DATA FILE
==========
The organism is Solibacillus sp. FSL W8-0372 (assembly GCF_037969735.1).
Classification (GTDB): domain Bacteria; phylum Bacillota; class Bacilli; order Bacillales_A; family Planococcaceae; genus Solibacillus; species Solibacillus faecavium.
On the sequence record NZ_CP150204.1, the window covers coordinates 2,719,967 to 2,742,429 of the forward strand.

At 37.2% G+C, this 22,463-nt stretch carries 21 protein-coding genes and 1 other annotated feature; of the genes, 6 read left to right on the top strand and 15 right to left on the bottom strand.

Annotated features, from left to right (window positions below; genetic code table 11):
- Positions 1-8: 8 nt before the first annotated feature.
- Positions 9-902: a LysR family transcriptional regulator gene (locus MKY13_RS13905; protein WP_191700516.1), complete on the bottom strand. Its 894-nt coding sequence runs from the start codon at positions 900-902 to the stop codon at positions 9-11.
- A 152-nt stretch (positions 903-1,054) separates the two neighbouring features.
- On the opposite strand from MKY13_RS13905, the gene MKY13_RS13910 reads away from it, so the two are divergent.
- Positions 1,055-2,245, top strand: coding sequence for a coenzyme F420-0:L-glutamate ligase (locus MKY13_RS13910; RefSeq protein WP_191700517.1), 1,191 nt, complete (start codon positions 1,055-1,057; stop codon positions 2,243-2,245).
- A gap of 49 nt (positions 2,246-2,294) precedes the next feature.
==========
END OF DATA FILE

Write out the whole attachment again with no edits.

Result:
The organism is Solibacillus sp. FSL W8-0372 (assembly GCF_037969735.1).
Classification (GTDB): domain Bacteria; phylum Bacillota; class Bacilli; order Bacillales_A; family Planococcaceae; genus Solibacillus; species Solibacillus faecavium.
On the sequence record NZ_CP150204.1, the window covers coordinates 2,719,967 to 2,742,429 of the forward strand.

At 37.2% G+C, this 22,463-nt stretch carries 21 protein-coding genes and 1 other annotated feature; of the genes, 6 read left to right on the top strand and 15 right to left on the bottom strand.

Annotated features, from left to right (window positions below; genetic code table 11):
- Positions 1-8: 8 nt before the first annotated feature.
- Positions 9-902: a LysR family transcriptional regulator gene (locus MKY13_RS13905; protein WP_191700516.1), complete on the bottom strand. Its 894-nt coding sequence runs from the start codon at positions 900-902 to the stop codon at positions 9-11.
- A 152-nt stretch (positions 903-1,054) separates the two neighbouring features.
- On the opposite strand from MKY13_RS13905, the gene MKY13_RS13910 reads away from it, so the two are divergent.
- Positions 1,055-2,245, top strand: coding sequence for a coenzyme F420-0:L-glutamate ligase (locus MKY13_RS13910; RefSeq protein WP_191700517.1), 1,191 nt, complete (start codon positions 1,055-1,057; stop codon positions 2,243-2,245).
- A gap of 49 nt (positions 2,246-2,294) precedes the next feature.